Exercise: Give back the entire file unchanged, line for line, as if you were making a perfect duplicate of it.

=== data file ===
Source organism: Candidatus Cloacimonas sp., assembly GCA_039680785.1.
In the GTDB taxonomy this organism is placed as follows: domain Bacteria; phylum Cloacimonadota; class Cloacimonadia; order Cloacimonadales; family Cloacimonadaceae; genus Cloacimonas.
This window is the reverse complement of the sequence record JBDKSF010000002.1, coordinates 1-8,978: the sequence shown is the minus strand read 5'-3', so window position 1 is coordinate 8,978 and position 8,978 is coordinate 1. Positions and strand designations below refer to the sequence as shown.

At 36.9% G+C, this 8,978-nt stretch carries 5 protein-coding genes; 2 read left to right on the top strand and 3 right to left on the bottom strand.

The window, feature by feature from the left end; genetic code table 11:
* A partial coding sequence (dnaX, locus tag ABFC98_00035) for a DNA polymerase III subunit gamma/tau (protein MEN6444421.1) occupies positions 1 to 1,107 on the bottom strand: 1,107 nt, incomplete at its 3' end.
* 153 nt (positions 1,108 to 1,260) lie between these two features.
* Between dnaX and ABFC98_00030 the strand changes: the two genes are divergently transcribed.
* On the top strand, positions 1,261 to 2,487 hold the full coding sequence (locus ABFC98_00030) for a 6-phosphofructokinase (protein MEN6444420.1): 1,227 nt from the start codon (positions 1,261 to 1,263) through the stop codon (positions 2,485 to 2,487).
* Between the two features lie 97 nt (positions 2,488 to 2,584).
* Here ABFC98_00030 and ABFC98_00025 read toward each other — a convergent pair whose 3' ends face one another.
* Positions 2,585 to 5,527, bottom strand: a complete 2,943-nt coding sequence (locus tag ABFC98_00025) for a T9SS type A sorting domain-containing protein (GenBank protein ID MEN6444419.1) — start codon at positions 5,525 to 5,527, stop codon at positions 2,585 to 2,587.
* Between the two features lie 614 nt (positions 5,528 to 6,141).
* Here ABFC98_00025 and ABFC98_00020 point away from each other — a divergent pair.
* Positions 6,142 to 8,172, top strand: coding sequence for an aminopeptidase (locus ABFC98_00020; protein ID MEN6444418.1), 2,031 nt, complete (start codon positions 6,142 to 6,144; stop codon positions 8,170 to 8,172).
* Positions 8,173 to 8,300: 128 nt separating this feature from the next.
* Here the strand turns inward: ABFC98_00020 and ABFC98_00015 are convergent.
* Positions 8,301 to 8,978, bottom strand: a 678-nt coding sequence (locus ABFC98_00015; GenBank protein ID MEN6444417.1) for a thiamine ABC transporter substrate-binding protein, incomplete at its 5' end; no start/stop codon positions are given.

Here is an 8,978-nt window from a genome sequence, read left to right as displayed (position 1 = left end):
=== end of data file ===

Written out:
Source organism: Candidatus Cloacimonas sp., assembly GCA_039680785.1.
In the GTDB taxonomy this organism is placed as follows: domain Bacteria; phylum Cloacimonadota; class Cloacimonadia; order Cloacimonadales; family Cloacimonadaceae; genus Cloacimonas.
This window is the reverse complement of the sequence record JBDKSF010000002.1, coordinates 1-8,978: the sequence shown is the minus strand read 5'-3', so window position 1 is coordinate 8,978 and position 8,978 is coordinate 1. Positions and strand designations below refer to the sequence as shown.

At 36.9% G+C, this 8,978-nt stretch carries 5 protein-coding genes; 2 read left to right on the top strand and 3 right to left on the bottom strand.

The window, feature by feature from the left end; genetic code table 11:
* A partial coding sequence (dnaX, locus tag ABFC98_00035) for a DNA polymerase III subunit gamma/tau (protein MEN6444421.1) occupies positions 1 to 1,107 on the bottom strand: 1,107 nt, incomplete at its 3' end.
* 153 nt (positions 1,108 to 1,260) lie between these two features.
* Between dnaX and ABFC98_00030 the strand changes: the two genes are divergently transcribed.
* On the top strand, positions 1,261 to 2,487 hold the full coding sequence (locus ABFC98_00030) for a 6-phosphofructokinase (protein MEN6444420.1): 1,227 nt from the start codon (positions 1,261 to 1,263) through the stop codon (positions 2,485 to 2,487).
* Between the two features lie 97 nt (positions 2,488 to 2,584).
* Here ABFC98_00030 and ABFC98_00025 read toward each other — a convergent pair whose 3' ends face one another.
* Positions 2,585 to 5,527, bottom strand: a complete 2,943-nt coding sequence (locus tag ABFC98_00025) for a T9SS type A sorting domain-containing protein (GenBank protein ID MEN6444419.1) — start codon at positions 5,525 to 5,527, stop codon at positions 2,585 to 2,587.
* Between the two features lie 614 nt (positions 5,528 to 6,141).
* Here ABFC98_00025 and ABFC98_00020 point away from each other — a divergent pair.
* Positions 6,142 to 8,172, top strand: coding sequence for an aminopeptidase (locus ABFC98_00020; protein ID MEN6444418.1), 2,031 nt, complete (start codon positions 6,142 to 6,144; stop codon positions 8,170 to 8,172).
* Positions 8,173 to 8,300: 128 nt separating this feature from the next.
* Here the strand turns inward: ABFC98_00020 and ABFC98_00015 are convergent.
* Positions 8,301 to 8,978, bottom strand: a 678-nt coding sequence (locus ABFC98_00015; GenBank protein ID MEN6444417.1) for a thiamine ABC transporter substrate-binding protein, incomplete at its 5' end; no start/stop codon positions are given.

Here is an 8,978-nt window from a genome sequence, read left to right as displayed (position 1 = left end):